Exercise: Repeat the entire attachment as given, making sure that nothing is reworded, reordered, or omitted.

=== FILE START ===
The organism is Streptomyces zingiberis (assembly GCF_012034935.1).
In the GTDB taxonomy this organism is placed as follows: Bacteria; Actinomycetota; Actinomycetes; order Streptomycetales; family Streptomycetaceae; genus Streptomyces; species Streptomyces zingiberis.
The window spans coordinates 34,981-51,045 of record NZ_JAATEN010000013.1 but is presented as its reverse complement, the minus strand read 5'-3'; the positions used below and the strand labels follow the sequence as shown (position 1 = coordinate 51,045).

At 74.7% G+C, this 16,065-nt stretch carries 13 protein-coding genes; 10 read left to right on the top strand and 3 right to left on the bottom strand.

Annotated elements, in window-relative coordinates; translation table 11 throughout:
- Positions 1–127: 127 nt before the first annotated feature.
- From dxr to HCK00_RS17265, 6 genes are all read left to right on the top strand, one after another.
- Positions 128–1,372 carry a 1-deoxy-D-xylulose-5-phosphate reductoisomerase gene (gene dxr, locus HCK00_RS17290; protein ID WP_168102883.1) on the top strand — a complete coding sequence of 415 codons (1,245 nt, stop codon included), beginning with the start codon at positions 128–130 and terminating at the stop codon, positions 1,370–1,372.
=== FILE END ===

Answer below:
The organism is Streptomyces zingiberis (assembly GCF_012034935.1).
In the GTDB taxonomy this organism is placed as follows: Bacteria; Actinomycetota; Actinomycetes; order Streptomycetales; family Streptomycetaceae; genus Streptomyces; species Streptomyces zingiberis.
The window spans coordinates 34,981-51,045 of record NZ_JAATEN010000013.1 but is presented as its reverse complement, the minus strand read 5'-3'; the positions used below and the strand labels follow the sequence as shown (position 1 = coordinate 51,045).

At 74.7% G+C, this 16,065-nt stretch carries 13 protein-coding genes; 10 read left to right on the top strand and 3 right to left on the bottom strand.

Annotated elements, in window-relative coordinates; translation table 11 throughout:
- Positions 1–127: 127 nt before the first annotated feature.
- From dxr to HCK00_RS17265, 6 genes are all read left to right on the top strand, one after another.
- Positions 128–1,372 carry a 1-deoxy-D-xylulose-5-phosphate reductoisomerase gene (gene dxr, locus HCK00_RS17290; protein ID WP_168102883.1) on the top strand — a complete coding sequence of 415 codons (1,245 nt, stop codon included), beginning with the start codon at positions 128–130 and terminating at the stop codon, positions 1,370–1,372.